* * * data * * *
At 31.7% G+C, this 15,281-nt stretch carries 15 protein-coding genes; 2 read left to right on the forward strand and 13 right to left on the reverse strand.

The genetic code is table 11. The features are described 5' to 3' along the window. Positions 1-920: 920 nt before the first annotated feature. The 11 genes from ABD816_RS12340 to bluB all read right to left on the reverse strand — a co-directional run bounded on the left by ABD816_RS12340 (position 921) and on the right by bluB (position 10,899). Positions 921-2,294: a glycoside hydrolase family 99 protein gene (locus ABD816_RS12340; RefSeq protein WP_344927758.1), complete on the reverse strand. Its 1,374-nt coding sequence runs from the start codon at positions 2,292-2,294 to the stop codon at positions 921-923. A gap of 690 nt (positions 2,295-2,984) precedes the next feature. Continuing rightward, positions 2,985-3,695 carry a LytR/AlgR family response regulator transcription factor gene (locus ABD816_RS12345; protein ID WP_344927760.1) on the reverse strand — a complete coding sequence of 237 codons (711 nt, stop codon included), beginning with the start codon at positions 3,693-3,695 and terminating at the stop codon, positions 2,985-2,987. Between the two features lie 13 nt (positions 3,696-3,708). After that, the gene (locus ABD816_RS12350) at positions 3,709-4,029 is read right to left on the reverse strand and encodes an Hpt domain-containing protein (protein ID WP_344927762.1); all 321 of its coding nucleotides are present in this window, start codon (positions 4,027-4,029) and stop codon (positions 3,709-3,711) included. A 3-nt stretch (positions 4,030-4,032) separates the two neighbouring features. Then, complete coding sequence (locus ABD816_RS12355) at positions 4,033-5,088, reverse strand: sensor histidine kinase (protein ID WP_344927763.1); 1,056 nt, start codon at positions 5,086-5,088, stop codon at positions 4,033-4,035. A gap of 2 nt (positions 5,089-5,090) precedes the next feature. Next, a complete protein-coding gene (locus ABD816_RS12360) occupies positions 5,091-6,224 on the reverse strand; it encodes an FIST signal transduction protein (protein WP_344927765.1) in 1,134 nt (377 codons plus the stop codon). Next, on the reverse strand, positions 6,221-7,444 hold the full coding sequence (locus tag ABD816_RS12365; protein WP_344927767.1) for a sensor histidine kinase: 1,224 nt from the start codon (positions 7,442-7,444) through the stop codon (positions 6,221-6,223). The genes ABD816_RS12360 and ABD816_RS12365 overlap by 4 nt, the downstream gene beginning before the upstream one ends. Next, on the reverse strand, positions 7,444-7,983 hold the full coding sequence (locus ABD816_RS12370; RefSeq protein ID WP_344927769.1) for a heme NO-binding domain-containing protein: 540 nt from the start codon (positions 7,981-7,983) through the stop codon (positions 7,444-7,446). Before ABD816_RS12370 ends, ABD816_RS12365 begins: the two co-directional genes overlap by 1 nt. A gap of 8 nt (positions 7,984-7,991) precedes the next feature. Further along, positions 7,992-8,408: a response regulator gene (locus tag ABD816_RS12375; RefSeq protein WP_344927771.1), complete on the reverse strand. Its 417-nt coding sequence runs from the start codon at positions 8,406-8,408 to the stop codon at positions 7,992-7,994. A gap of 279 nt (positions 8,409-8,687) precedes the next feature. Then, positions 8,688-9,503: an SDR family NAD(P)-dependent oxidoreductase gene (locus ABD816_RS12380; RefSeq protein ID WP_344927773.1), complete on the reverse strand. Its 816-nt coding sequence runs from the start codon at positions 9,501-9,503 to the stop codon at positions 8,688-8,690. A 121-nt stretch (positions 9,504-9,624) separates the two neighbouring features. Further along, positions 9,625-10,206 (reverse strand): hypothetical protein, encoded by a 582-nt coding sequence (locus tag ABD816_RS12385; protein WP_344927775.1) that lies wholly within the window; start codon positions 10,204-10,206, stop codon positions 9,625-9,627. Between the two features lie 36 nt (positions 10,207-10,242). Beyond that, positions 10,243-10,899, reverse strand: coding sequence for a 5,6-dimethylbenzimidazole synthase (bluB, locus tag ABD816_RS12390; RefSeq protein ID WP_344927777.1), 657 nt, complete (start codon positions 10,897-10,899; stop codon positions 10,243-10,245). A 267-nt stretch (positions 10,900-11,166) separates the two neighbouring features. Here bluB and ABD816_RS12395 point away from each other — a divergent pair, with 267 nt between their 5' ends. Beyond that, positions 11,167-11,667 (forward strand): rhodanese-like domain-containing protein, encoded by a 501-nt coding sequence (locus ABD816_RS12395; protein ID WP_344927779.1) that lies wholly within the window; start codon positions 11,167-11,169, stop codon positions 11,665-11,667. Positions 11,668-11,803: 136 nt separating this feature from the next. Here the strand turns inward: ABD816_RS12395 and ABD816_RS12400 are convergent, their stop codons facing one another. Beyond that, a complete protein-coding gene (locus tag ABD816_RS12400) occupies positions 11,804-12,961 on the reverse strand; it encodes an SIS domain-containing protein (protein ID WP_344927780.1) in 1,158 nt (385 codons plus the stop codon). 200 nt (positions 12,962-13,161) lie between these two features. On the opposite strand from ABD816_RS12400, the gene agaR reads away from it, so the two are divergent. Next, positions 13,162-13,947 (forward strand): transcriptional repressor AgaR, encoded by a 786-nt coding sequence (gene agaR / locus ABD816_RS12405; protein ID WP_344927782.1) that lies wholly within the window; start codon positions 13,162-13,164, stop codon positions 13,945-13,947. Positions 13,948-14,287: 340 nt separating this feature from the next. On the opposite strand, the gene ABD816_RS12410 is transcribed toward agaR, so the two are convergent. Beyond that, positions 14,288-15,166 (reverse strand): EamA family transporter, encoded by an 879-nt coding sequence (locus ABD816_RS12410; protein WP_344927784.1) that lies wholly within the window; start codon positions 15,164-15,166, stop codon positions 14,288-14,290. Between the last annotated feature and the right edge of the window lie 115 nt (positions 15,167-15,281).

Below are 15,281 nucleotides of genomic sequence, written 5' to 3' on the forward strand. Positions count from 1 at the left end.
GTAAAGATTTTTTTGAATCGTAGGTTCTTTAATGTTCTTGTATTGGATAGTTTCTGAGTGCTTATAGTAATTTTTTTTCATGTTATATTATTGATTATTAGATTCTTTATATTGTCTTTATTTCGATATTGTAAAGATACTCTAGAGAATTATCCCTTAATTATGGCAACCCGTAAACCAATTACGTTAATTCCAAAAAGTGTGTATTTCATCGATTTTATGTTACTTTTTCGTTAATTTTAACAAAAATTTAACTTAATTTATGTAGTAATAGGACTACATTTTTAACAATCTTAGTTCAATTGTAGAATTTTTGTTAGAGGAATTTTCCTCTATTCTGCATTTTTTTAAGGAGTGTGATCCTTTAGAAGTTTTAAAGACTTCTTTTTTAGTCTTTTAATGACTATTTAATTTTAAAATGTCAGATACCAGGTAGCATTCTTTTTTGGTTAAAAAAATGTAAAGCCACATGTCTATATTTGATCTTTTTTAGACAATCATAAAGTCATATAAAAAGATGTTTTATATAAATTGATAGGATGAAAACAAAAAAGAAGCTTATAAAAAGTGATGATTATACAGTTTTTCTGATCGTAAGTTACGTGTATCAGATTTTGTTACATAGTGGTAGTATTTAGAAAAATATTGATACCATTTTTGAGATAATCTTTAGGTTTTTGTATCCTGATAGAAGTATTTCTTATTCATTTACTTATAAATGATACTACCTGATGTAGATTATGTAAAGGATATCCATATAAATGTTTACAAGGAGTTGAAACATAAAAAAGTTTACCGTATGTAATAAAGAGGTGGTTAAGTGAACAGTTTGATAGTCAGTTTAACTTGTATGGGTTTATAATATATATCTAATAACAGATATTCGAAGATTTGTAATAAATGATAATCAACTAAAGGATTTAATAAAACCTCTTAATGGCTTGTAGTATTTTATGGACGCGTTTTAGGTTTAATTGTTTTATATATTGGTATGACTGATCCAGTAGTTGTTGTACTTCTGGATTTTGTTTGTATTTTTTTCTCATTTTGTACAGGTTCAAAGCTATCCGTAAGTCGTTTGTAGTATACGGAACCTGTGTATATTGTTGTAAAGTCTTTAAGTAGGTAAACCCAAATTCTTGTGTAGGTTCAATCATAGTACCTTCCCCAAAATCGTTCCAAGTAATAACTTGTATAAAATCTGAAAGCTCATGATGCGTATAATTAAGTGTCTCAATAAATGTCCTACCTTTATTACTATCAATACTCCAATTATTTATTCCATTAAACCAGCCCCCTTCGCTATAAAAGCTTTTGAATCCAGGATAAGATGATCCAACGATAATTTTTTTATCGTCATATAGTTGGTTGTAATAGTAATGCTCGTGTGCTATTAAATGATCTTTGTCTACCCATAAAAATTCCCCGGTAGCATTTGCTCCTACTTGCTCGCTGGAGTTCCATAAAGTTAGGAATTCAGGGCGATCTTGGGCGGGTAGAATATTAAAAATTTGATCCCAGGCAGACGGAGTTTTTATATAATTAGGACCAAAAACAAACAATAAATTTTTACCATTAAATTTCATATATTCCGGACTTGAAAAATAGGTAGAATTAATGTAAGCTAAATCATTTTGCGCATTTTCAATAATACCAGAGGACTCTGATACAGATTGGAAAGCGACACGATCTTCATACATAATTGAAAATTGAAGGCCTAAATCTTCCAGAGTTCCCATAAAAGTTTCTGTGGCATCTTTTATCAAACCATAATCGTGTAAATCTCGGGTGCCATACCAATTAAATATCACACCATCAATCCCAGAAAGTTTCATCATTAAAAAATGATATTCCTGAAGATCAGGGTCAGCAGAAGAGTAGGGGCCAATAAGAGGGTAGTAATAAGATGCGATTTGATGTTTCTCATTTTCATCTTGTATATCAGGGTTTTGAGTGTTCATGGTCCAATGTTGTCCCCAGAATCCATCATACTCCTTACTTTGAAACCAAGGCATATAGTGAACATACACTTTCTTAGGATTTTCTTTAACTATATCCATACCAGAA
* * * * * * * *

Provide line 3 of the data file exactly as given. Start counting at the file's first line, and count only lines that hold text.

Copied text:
Below are 15,281 nucleotides of genomic sequence, written 5' to 3' on the forward strand. Positions count from 1 at the left end.